NEW DELHI: Are Stings good journalism, or bad journalism? Or are they journalism at all? This is a question that scribes have often asked themselves, with opinion being divided as some of these ‘stings’ have exposed major fraud and corruption, and actually got in resignations of powerful political persons with former Defence Minister George Fernandes coming immediately to mind.

Most journalists with integrity will not carry out what are popularly referred to as ‘sting operations’. Implicit in the term is the fact that these are carried out on tape, (audio or video) without the target knowing that he or she is being recorded. In the process the interviewer, posing as someone else usually, lulls the target into a sense of complacency, asks the awkward questions, records the conversation secretly through a hidden camera or tape recorder, and then publishes it to expose that person. This has been done in India through magazines, newspapers, television, books et al with journalists turning into C category detectives to bring out the facts through deceit.

Of course the term deceit is not kosher, and is not used, because the ‘sting’ is supposed to be for the larger good. And the man (or woman) being ‘stung’ is the bad ‘un and not the person carrying out the ‘sting.’

Not willing to pass a moral judgement on an issue of such import, I have to confess though that stings for me constitute everything that journalism should not be. Why? For the following reasons:

Good journalism thrives on being upfront, responsible and accountable. Stings drive the journalist into the exact opposite side where he or she hides who he or she is, and adopts devious methods, lies and subterfuge to get to the truth. In the process journalism moves from a trustworthy credible profession into an area defined by a deficit of trust, that cuts into the basic foundation of what has often been referred to as the fourth estate.

Stings constitute lazy journalism. There is no story really that stings have revealed that cannot be brought out with painstaking investigation. Some of the biggest newspapers and television news channels in the world have relied---Watergate is a case in point---and still rely, on meticulous investigation to expose big stories. These are more tedious, more difficult but can be and are still being done. Hidden cameras and recorders are the lazy scribes short cut that usually reveal little except hype.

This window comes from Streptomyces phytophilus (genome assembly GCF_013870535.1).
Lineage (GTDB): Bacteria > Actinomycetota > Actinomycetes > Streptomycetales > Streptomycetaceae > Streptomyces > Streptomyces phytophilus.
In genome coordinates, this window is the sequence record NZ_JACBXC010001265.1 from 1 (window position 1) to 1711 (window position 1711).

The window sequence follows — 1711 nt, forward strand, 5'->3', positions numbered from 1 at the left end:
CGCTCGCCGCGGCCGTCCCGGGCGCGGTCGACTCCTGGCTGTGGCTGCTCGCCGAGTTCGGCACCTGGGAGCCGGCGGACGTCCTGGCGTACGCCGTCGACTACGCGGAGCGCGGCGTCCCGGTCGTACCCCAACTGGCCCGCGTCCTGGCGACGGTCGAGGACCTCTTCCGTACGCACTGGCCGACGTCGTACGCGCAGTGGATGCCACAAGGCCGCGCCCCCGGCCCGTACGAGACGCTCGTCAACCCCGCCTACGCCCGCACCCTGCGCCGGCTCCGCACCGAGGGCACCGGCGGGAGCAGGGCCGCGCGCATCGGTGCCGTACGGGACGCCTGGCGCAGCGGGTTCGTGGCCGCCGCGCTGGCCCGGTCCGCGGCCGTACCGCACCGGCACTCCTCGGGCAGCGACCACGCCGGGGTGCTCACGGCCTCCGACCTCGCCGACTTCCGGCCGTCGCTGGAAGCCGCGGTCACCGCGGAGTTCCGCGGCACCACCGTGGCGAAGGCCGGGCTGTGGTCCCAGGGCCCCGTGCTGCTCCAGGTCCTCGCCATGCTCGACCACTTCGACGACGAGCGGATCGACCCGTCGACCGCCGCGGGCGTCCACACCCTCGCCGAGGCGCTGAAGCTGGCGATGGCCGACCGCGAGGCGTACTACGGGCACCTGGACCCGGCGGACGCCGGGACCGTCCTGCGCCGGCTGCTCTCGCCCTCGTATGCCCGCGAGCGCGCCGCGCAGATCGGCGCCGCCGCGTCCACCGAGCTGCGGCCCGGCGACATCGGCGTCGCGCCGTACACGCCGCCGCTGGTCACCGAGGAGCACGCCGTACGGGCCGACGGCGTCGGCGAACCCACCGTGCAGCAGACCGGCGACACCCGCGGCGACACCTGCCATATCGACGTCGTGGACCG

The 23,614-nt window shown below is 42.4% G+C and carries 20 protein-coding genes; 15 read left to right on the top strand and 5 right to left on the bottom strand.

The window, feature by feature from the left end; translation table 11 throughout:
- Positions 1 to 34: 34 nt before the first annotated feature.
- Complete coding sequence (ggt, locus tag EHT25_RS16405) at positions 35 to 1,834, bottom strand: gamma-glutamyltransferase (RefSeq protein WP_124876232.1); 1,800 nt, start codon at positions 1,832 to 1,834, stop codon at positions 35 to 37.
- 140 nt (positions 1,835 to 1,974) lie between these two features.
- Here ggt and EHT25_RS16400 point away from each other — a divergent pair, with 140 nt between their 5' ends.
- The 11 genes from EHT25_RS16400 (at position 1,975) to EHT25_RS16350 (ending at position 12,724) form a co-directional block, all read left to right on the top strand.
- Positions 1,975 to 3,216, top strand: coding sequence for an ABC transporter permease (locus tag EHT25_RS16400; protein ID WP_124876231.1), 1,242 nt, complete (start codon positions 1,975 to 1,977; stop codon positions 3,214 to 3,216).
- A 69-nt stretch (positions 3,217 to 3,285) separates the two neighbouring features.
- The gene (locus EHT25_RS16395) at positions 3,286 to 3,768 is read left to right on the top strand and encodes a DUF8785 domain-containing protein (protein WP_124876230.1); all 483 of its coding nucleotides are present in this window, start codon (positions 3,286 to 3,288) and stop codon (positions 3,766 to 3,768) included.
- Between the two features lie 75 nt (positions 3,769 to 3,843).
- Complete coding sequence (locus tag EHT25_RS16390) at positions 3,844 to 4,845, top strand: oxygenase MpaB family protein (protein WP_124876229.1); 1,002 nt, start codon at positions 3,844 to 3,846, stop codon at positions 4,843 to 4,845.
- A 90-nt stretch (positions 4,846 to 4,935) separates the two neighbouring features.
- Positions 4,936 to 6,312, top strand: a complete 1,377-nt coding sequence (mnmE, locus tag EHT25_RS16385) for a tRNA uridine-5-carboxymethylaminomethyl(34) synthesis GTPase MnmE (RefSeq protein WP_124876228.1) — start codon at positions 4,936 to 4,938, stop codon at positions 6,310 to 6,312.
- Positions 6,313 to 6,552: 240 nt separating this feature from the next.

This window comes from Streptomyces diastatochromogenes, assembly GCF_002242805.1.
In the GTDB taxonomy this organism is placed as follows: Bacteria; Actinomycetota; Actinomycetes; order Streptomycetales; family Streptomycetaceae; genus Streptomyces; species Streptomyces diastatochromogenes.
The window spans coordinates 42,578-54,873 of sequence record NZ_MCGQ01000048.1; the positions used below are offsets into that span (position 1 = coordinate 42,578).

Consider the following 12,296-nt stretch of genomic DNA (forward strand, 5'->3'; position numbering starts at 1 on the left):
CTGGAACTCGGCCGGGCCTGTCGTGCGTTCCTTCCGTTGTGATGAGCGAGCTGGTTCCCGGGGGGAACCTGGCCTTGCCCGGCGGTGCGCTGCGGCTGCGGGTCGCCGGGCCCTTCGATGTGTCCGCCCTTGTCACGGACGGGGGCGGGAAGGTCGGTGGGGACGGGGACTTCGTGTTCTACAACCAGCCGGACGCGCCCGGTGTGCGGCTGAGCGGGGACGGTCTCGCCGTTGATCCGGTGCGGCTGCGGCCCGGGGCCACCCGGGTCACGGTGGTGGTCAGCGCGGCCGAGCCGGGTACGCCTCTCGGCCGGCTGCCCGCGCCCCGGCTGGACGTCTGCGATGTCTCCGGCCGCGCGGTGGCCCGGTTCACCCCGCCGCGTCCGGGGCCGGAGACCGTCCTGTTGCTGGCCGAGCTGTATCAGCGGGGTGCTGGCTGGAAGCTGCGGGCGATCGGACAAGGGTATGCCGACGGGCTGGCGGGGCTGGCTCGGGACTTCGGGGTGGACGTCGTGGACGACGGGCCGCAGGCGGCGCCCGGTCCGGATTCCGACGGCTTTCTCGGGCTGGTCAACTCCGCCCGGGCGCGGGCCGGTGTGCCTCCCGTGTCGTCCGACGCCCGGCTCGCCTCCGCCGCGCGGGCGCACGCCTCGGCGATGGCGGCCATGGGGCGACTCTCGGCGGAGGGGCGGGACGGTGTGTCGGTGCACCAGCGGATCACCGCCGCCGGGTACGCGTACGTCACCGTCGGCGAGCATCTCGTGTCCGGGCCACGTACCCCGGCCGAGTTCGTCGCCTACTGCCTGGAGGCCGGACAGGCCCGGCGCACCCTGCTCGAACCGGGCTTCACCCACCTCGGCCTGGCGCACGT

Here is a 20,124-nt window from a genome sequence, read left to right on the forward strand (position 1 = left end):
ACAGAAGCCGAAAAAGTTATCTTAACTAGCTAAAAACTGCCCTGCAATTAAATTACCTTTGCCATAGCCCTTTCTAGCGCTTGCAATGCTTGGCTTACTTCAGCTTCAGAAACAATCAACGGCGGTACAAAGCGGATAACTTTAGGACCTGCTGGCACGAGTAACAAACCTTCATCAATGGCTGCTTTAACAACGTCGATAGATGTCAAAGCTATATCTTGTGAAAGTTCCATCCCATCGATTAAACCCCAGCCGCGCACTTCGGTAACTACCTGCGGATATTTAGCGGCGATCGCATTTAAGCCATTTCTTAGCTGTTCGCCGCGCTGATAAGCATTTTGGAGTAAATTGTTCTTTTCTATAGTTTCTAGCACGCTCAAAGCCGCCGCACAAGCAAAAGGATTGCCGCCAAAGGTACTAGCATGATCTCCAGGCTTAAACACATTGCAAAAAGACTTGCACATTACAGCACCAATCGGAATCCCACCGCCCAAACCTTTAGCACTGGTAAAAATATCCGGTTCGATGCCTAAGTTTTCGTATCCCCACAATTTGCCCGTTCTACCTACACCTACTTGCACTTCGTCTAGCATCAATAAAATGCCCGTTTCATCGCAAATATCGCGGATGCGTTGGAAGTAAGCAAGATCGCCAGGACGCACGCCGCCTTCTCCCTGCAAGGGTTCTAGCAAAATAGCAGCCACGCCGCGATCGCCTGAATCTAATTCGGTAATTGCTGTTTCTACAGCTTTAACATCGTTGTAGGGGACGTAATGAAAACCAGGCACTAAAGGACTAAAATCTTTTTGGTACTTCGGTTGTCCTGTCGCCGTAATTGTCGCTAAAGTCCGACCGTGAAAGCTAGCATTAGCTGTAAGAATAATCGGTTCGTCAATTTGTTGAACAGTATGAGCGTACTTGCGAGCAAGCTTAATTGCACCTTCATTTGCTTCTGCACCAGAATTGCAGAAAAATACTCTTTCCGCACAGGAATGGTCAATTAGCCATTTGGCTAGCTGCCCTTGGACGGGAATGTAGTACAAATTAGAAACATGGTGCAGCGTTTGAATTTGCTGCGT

Stings remain sensational, with little substance. One can list any number of sting operations run by television news channels here that might be covered through screaming headlines, but say little beyond what is already known. A very recent one---probably being aired as one writes---is a case in point where nothing has been said that is not already in the public domain. And yet it is being showcased as the channel's big sting.

Stings are cowardly journalism. Look at the reports being filed from across the world by brave journalists in the war field, covering conflict, questioning the extremists, speaking to the terrorists and writing it all down. Or for that matter telecasting it. Authors too have sat and worked for days and weeks with the Taliban, criticised and attacked the extremists in reports and books, and gone back for more interviews. Several names come immediately to mind. Journalists in India have covered the Punjab insurgency under Bhindranwale, reported on the Assam violence, written and interviewed insurgents in Kashmir, spoken to Naxalites and never used concealed cameras and tape recorders. This is done at risk to the journalist, but then that is the risk that is associated with and interwoven into the profession. Intrinsically so.

Stings make journalists pariahs. Even those applauding the sting operation become wary of the journalist, and reluctant to talk. Do you have a hidden camera, is the asked or unasked question that takes away completely from the profession that works on trust and credibility. And integrity of the highest kind. Investigation is dependent on sources and sources depend on the scribes word. An impression that a journalist can move out of this into a world of deceit with concealed cameras cuts into this trust and makes the task of scribes difficult, if not completely impossible.

There is not a story that cannot be covered through old fashioned investigation, without a change in identity, or with concealed cameras. Usually as part of ethical journalism, scribes are told that if they tape a person they should inform him or her, and take permission. The biggest insult to my mind is when persons warn each other in a room not to speak as “there is a journalist here” or turn and ask, “are you carrying a hidden tape recorder?”

Stings, thus, are not journalism. There is journalism, and then there are stings.